by Sp4 Steve Sykora

Was revenge worth the price?

In 1968, we always had to pass through the base camp at Pleiku to get almost anything done. None of us really wanted to stay there because we all considered it “Officer Land.”

Back then, I was still wet behind the ears.  I was staying at the Transit barracks at 2/9th HQ where we had to leave our rifles in a rack. We were told to make sure that we had our rifle serial numbers so we could get them back as the sergeant in charge was about to lock up the building and yelling at us to hurry up. Well, in a rush I pulled out my wallet to see if I had the serial number or at least a scrap of paper to write it down. It was fairly dark in the corner where I was and I accidentally left my wallet on top of the rack and ran out as the sergeant was locking the pad lock. As I got to the mess hall, I remembered thinking, “Holy Shit, all the money I had saved for my first R&R ($400) was in my wallet”. I was at the barracks early the next day, but the door was already unlocked and my wallet was gone.  After searching all around, I found nothing.

I had to give up and catch a truck back out to LZ Oasis. Well, I borrowed as much cash as I could and then had to get a new set of shots for a new shot record that was required for going to Australia by the month’s end.

Several months went by and I was passing through 2/9th in Pleiku again after returning from Camp Zama, Japan where I was med-evac’ed a month earlier. I was gingerly walking along our sidewalk of ammo boxes & metal screens leading up from the showers. A poor PFC was engrossed in rebuilding the sandbag wall around the Transit barracks where I lost my wallet long ago. As I was walking up the hill wearing just a towel, I saw this guy pull something out of a sand bag & toss it to the ground. Not wearing a uniform, no one knew that I was just a lowly Spec 4, so in my best authoritative voice I said, “Troop, what was that thing you found?” He replies, “Sir, it looks like a wallet”. Of course by now I recognized it as mine, so I marched him down to the Officer of the Day where he turned it in. Then, I had to explain who I was as the 2nd Lt. He opened it up and found no money, but, lo and behold, there was my military ID and my new shot record. Interestingly, there was also a receipt from the PX signed by the Sgt. who had been in charge of the Transit barracks.  I wanted to call the Military Police but the Lt. told me “no”, we will take care of it internally. Not satisfied at all, I returned to LZ Oasis. What are the odds of this ever happening? Later, I heard that the guy had been transferred to our “B” battery out in the field. Then I heard he was back sitting at the bar at our NCO club tent.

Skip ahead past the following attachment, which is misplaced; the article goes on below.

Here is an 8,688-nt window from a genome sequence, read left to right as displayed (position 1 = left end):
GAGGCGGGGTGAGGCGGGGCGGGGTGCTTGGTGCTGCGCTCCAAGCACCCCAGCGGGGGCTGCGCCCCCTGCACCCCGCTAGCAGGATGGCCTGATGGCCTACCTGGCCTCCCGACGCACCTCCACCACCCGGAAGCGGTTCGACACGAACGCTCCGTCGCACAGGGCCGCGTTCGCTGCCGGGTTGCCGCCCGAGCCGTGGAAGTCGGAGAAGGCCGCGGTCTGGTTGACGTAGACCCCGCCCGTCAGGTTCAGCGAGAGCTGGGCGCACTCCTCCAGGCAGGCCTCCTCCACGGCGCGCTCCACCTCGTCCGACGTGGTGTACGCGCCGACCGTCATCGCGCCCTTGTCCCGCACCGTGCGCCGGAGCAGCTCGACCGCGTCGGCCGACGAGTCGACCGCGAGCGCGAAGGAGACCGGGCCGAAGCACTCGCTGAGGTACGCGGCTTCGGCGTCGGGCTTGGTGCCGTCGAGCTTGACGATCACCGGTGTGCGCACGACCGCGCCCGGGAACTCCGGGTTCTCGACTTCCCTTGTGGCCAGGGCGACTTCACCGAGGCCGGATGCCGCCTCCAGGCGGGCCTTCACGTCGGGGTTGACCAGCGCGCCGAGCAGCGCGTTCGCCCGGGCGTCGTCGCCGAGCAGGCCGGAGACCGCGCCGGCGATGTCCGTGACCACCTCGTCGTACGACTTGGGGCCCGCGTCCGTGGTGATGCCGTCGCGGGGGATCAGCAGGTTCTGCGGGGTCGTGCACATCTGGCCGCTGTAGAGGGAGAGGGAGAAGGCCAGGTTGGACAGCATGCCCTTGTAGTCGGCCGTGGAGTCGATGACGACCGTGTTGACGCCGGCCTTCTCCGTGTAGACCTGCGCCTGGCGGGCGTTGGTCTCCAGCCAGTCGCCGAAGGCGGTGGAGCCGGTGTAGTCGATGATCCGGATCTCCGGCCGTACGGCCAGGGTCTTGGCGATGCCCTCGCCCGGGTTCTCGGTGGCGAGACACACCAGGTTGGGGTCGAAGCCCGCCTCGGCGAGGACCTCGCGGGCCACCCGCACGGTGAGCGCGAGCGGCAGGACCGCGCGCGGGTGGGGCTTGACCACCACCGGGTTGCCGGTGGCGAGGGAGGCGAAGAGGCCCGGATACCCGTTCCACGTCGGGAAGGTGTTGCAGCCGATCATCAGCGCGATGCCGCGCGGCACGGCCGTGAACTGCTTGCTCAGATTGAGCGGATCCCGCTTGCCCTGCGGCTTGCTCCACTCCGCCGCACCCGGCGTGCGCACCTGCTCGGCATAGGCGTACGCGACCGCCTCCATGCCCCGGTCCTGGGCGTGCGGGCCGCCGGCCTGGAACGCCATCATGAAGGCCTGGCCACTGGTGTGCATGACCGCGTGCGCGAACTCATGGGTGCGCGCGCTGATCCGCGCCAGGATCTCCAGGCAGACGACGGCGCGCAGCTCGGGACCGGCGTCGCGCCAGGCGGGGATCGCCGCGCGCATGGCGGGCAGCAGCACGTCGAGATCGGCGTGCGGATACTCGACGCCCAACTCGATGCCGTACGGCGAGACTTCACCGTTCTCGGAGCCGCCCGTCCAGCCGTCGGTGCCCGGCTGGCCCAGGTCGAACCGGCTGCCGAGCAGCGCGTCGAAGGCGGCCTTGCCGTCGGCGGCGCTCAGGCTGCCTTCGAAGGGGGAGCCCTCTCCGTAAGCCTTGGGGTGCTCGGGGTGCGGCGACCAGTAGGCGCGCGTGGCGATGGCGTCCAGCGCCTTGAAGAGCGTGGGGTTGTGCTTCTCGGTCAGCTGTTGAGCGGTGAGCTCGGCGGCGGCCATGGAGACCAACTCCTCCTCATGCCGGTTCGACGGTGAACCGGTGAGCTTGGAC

Still very angry about the theft of my wallet and my money, I locked and loaded my M16 and I was about to “settle a score” with him.  But…when I saw him, he was a wreck of a man: filthy and downtrodden. So, I put my weapon away and let it pass.  It wasn’t worth ruining my life and my future.


Sp4 Steve Sykora
"B" Battery, 2/9th FA